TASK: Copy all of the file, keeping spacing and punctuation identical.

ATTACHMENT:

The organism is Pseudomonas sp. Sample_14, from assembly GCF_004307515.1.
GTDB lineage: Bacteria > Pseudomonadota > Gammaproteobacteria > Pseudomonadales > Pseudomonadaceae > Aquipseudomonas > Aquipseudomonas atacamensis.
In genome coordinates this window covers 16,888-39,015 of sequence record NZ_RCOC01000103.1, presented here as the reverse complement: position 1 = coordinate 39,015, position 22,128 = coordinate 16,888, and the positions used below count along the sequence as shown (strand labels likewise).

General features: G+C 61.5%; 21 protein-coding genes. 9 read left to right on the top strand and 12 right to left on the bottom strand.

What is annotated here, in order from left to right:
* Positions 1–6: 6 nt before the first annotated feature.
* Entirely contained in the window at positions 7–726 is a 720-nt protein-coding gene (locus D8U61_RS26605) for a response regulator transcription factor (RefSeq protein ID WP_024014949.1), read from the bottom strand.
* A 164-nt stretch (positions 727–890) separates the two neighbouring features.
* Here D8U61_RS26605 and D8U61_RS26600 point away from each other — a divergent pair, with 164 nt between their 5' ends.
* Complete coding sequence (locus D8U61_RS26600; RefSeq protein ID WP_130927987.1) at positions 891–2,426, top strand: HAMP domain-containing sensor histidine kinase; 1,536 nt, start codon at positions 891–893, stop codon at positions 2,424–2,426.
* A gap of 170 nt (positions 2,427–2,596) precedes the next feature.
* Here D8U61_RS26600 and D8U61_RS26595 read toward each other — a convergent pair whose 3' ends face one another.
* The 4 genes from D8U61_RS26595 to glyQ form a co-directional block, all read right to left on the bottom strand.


The organism is Pseudomonas sp. Sample_14, from assembly GCF_004307515.1.
GTDB lineage: Bacteria > Pseudomonadota > Gammaproteobacteria > Pseudomonadales > Pseudomonadaceae > Aquipseudomonas > Aquipseudomonas atacamensis.
In genome coordinates this window covers 16,888-39,015 of sequence record NZ_RCOC01000103.1, presented here as the reverse complement: position 1 = coordinate 39,015, position 22,128 = coordinate 16,888, and the positions used below count along the sequence as shown (strand labels likewise).

General features: G+C 61.5%; 21 protein-coding genes. 9 read left to right on the top strand and 12 right to left on the bottom strand.

What is annotated here, in order from left to right:
* Positions 1–6: 6 nt before the first annotated feature.
* Entirely contained in the window at positions 7–726 is a 720-nt protein-coding gene (locus D8U61_RS26605) for a response regulator transcription factor (RefSeq protein ID WP_024014949.1), read from the bottom strand.
* A 164-nt stretch (positions 727–890) separates the two neighbouring features.
* Here D8U61_RS26605 and D8U61_RS26600 point away from each other — a divergent pair, with 164 nt between their 5' ends.
* Complete coding sequence (locus D8U61_RS26600; RefSeq protein ID WP_130927987.1) at positions 891–2,426, top strand: HAMP domain-containing sensor histidine kinase; 1,536 nt, start codon at positions 891–893, stop codon at positions 2,424–2,426.
* A gap of 170 nt (positions 2,427–2,596) precedes the next feature.
* Here D8U61_RS26600 and D8U61_RS26595 read toward each other — a convergent pair whose 3' ends face one another.
* The 4 genes from D8U61_RS26595 to glyQ form a co-directional block, all read right to left on the bottom strand.